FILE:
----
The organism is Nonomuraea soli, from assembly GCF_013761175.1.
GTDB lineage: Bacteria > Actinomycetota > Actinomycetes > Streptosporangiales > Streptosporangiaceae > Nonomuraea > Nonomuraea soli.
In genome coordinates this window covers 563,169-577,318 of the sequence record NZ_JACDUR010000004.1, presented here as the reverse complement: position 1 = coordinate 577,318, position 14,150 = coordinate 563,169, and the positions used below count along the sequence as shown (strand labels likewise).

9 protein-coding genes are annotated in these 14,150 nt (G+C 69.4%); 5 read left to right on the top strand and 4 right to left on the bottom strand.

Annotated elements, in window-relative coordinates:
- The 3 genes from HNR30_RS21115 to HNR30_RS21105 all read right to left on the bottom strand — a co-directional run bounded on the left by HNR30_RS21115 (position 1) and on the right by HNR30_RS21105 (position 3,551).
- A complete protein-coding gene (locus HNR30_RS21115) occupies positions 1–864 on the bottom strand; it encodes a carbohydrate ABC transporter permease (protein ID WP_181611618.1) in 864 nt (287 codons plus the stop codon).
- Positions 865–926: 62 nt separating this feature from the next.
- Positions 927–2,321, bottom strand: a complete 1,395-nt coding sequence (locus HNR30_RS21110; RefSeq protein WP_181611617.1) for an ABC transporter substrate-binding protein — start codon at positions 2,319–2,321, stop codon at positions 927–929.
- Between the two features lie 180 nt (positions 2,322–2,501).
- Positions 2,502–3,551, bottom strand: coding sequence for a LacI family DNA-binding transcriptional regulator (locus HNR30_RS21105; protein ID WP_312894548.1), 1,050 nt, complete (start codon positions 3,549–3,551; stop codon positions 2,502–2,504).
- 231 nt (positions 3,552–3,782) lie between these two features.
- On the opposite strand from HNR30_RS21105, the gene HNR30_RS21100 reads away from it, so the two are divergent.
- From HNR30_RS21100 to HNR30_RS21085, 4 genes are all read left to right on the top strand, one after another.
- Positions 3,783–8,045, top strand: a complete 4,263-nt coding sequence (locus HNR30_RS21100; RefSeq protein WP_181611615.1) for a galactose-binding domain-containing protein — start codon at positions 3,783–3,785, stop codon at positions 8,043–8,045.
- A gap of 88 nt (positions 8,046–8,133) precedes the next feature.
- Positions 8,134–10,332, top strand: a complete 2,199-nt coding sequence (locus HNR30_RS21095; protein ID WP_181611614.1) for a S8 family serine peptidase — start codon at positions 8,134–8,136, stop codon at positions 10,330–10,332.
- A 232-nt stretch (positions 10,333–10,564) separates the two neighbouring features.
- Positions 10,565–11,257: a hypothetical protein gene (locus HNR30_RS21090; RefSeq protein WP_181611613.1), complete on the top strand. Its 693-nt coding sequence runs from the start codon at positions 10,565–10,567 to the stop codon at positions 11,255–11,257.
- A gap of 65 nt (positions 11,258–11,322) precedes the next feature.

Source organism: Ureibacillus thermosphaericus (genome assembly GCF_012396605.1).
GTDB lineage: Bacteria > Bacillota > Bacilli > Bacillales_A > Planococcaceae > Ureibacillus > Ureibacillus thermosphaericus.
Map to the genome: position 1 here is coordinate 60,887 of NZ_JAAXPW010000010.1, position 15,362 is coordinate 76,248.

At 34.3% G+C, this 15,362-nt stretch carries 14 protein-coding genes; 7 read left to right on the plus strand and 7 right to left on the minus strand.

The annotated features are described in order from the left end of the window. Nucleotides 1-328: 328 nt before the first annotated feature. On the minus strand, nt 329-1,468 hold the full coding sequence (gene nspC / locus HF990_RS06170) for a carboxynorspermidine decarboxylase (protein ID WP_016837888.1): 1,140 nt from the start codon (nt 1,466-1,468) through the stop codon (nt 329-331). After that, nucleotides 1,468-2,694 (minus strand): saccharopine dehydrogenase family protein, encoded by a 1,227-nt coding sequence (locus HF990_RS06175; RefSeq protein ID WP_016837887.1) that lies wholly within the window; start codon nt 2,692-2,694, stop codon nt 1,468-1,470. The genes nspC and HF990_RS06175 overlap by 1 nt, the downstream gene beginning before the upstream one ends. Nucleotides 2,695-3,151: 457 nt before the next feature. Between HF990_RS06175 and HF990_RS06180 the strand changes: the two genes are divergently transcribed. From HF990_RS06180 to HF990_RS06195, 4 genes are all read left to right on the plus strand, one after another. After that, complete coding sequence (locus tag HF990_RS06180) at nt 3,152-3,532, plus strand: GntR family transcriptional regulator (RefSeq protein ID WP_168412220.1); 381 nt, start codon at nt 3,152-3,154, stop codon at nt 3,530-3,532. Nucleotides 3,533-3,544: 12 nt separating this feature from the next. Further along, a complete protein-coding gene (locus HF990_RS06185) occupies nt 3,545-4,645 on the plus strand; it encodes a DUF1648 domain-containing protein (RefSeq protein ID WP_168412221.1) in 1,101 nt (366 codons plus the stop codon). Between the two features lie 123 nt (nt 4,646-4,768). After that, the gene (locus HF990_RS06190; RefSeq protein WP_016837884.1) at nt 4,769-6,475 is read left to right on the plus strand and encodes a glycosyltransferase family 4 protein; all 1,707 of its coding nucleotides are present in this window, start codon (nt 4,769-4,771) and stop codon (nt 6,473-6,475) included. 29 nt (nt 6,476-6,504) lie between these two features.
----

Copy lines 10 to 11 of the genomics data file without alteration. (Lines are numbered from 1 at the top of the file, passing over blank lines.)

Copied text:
- Between the two features lie 180 nt (positions 2,322–2,501).
- Positions 2,502–3,551, bottom strand: coding sequence for a LacI family DNA-binding transcriptional regulator (locus HNR30_RS21105; protein ID WP_312894548.1), 1,050 nt, complete (start codon positions 3,549–3,551; stop codon positions 2,502–2,504).